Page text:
Being deep into debt is one story. Being deep into debt and not having any savings for the worst-case scenario is another. While paying off debt is certainly a priority, there’s no reason to compromise your entire life over loans. Don’t empty out your savings just to make one or two repayments. And absolutely stay away from your retirement fund—that’s reserved for your future. Instead, find smarter alternatives to afford repayments, such as setting a stricter budget or joining a debt consolidation program.
You’re Still Wasting All Your Money
Shopaholics can find it hard to curb their shopping addiction and may default to spending money meant for paying off debt. However, deciding to fix your financial future is all about commitment. And at times, that involves a 180-degree lifestyle change to fit a more compact spending allowance.
Some things you can do to fight against impulsive spending include:
- Automatically routing monthly payments from your checking account to the lender.
- Finding hobbies to take your mind off of material temptations.
- Setting a credit or debit card spending limit.
You’re Jumping From One Debt to Another
Commitment is a keyword when it comes to paying off debt. While there are times when you might want to change your repayment plan midway after optimizing your strategy, changing things up too many times will only stop you from progressing. A rule of thumb is to choose a debt to finish paying and stick to it. There’s no point in switching to paying for a different debt when you’re already 80% done with the first, as interest rates will pile up and negate your progress.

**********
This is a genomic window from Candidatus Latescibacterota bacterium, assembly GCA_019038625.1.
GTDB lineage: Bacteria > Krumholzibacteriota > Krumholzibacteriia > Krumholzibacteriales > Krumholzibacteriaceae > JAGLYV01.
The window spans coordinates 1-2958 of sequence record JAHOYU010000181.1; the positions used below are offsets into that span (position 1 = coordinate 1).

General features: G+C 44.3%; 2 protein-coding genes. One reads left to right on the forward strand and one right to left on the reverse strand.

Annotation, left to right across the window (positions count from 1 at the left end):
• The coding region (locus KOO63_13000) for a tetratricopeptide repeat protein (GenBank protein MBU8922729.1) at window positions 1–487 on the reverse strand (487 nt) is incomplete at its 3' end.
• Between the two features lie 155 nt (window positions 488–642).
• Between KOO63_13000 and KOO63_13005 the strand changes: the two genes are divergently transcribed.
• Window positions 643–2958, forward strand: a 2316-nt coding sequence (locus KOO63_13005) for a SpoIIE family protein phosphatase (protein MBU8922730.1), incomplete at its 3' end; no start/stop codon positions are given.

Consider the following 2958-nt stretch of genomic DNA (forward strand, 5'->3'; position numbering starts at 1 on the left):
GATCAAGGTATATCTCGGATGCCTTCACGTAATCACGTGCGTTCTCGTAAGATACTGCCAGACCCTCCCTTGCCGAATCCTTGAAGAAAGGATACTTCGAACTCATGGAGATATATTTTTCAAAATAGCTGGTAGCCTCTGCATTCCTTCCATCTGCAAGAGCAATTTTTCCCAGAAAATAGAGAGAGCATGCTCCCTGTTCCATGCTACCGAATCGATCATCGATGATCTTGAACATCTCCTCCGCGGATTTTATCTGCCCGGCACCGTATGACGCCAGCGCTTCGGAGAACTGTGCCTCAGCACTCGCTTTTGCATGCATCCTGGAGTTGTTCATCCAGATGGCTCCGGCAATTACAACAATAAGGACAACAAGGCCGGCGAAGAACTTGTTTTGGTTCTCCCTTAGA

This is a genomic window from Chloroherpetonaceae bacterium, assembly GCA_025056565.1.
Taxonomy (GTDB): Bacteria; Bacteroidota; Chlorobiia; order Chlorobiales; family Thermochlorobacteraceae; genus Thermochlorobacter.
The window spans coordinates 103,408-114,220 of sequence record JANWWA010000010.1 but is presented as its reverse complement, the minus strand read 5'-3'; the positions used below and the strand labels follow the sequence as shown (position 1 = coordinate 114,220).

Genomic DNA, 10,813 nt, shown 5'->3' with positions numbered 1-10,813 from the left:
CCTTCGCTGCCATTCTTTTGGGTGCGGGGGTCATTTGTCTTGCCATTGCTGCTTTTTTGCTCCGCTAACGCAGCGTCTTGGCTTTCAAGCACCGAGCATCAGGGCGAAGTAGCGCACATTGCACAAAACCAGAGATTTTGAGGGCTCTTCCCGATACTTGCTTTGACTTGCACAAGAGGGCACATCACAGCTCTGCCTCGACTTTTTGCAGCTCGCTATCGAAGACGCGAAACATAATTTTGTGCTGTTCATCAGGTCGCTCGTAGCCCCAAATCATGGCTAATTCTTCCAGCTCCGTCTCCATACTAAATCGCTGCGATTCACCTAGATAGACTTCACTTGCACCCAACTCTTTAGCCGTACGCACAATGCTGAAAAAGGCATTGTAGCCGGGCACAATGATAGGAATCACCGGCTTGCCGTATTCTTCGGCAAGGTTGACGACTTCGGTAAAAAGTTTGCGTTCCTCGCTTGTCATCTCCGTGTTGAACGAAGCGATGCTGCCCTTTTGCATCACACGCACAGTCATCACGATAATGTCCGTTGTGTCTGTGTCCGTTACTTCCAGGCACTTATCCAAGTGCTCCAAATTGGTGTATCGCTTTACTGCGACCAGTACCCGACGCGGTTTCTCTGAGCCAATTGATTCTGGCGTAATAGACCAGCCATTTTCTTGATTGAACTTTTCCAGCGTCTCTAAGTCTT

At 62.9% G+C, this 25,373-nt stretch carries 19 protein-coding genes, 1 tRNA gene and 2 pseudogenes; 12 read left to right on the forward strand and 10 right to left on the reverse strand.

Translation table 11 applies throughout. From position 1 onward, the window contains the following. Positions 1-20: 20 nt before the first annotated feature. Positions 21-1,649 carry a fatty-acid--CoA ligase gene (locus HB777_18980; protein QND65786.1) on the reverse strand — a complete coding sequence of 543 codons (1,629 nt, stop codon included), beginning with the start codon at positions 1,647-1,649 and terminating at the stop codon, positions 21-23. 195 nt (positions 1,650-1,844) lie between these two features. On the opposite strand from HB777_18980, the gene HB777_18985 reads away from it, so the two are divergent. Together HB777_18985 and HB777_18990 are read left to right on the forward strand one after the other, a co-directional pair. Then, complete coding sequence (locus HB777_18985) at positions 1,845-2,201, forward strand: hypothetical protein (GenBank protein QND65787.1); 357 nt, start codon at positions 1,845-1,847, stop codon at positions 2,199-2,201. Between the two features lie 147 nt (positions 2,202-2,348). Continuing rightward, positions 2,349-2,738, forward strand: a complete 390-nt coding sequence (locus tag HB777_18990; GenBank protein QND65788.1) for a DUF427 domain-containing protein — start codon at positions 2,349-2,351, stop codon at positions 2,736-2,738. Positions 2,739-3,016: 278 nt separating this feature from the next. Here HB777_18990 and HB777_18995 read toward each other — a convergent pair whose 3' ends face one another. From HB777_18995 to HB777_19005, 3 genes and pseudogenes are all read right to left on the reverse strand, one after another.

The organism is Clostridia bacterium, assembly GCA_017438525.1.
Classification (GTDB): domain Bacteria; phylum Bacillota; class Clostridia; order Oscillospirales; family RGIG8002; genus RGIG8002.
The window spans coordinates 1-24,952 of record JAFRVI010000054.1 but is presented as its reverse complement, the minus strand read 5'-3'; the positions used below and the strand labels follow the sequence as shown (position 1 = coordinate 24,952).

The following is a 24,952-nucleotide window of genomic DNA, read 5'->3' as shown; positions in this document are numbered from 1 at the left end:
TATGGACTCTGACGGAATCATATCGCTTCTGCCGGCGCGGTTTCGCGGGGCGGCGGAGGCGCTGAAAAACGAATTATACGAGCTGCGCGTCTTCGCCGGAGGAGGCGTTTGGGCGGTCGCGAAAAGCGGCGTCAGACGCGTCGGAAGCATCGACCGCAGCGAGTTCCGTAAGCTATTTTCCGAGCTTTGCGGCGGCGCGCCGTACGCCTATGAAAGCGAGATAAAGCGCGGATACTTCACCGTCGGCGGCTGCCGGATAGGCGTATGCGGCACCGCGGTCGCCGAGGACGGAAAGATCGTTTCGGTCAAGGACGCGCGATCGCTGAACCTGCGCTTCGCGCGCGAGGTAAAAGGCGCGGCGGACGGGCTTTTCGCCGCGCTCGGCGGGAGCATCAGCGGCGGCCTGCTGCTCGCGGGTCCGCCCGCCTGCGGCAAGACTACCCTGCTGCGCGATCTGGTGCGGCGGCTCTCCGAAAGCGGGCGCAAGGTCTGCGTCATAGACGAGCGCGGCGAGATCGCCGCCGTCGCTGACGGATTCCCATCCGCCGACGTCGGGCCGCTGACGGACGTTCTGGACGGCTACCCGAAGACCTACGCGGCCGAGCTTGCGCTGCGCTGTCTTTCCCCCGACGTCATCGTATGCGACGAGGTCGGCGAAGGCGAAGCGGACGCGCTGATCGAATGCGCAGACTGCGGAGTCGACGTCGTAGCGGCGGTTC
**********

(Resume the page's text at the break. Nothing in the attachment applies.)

You’re Not Getting The Help You Need
Debt is undoubtedly overwhelming, which is why there’s no reason for you to go through the repayment journey alone—especially when you owe more than you can afford. Financial institutions can help with credit card debt, whether through debt consolidation or balance transfers.
Likewise, financial advisors are trained to help solve credit issues, so you can turn to them to help you figure out a plan to get you back on your feet.
You’re Not Checking Your Credit Report
A dollar can make a world of a difference where finances are concerned, which is why you don’t want any mistakes to fall through the cracks. A recent investigation found that about 34% of Americans found at least one error in their credit reports, whether a small typo or a major financial mixup.
Your credit report, which details your entire financial history, is updated approximately every 45 days. Take the time to go through every detail to ensure that the information is accurate and that you aren’t being forced to pay a higher amount by accident.
You’re Not Improving Your Financial Situation
Some people are stuck in jobs that don’t pay enough to cover their day-to-day obligations plus debt. If you find that you’ve been in the same loop for far too long, it may be time to consider changing jobs, shifting career paths, or even taking on a side hustle to cover lapses in your main income.
This solution is definitely not for everyone, as you might have already tried to improve your finances multiple times with no luck. But if you haven’t given it much thought, consider taking that big leap—it might be the push you need to finally be debt-free.
From understanding what’s putting your finances in the red to adjusting your lifestyle to accommodate a smaller spending budget, there’s a lot to consider in your debt pay-off journey. So take things one step at a time and stay focused on your goal of becoming debt-free.